Across all the segments, including large organizations, software engineering practices have not matured enough to be ready for PDP compliance from day one. There is also a lack of clarity at the operational level on the implementation of privacy processes such as consent management, data-security audits, data-erasure requests, anonymisation, and purpose limitation.
Technical standards have to evolve – both from within and by knowledge-sharing at the community level – to address these issues. The JPC and DPA must provide at least two years’ time for organizations to become compliant with the standards prescribed in the PDP bill’s provisions.
Business organizations, especially early and growth stage startups, generally refrain from sharing internal knowledge and practices with other organizations. Insecurity about growth and organizational secrets, and pressure from investors to grow Intellectual Property (IP), has led to a culture of withholding knowledge, making it hard to develop capacity.
The structural capacity issues that this research refers to – skill gaps and lack of knowledge resources – can be resolved if leadership, legal, and data privacy officers in small and medium organizations become forthcoming about systematic best-practice and knowledge sharing. Journeyman documentation, which lays out the map of these practices at operational, and technical levels, will be more beneficial than broad directions.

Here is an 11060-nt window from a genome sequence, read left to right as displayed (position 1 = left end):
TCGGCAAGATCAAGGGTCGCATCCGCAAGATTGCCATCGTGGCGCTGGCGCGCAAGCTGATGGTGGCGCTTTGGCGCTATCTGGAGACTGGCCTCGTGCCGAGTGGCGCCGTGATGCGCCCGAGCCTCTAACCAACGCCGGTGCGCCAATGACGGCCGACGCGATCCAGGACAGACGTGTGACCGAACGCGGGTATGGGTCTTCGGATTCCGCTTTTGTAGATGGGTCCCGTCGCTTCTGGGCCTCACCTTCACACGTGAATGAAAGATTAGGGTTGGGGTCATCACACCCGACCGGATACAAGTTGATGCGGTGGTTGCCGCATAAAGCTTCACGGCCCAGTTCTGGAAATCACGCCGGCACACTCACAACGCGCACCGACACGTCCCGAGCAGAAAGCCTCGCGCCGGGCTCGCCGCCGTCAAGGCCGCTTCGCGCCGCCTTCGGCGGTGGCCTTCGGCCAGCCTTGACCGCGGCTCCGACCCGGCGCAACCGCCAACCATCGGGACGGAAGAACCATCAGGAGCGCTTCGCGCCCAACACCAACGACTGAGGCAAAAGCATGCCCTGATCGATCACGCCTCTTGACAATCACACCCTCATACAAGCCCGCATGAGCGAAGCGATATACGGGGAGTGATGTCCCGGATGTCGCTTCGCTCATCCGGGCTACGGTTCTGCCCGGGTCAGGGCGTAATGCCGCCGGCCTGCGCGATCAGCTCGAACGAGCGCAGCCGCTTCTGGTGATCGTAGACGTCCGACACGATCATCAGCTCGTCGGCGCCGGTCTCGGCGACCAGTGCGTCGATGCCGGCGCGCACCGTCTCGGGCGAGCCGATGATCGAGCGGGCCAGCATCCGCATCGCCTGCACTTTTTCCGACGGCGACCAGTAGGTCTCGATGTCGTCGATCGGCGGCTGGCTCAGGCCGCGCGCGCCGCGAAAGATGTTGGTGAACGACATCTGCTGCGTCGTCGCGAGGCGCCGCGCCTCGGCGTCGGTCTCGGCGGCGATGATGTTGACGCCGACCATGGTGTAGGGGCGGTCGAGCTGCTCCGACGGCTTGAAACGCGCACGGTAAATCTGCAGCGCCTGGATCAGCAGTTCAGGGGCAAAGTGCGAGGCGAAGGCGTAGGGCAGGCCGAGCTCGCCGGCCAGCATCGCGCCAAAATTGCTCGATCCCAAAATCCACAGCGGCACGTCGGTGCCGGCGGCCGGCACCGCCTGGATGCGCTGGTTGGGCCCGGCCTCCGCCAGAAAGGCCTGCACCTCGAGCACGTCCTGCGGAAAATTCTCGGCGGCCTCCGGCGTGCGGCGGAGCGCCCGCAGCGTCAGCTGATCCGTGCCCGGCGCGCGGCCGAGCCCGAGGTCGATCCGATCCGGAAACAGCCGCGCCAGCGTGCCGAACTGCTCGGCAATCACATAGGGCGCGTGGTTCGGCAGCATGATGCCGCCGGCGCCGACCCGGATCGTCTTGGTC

While simplistic solutions may get widespread adoption because they substitute for missing capacity, they will hamper small and medium organizations from competing on a global scale, mainly because these organizations may have to maintain and invent different sets of practices to comply with standards such as GDPR and CCPA. This will increase the cost of compliance.
For investors, advisors and external stakeholders, as well as community organizations and founders of small and medium organizations, this research makes clear recommendations:
Build capacity by contributing to a shared knowledge pool beyond your organization, in the form of meetup groups and their knowledge archives
Encourage thinking about privacy at the product and engineering levels. Allow your practitioners to gain public recognition for their work.
Take privacy preserving ideas and practices in product development cycles to external forums, to policy makers and such, and encourage adoption across the ecosystem.
Scroll down for the individual chapters.
Nadika Nadja is a researcher at Hasgeek. She has worked across advertising, journalism, TV & film production as a writer, editor and researcher.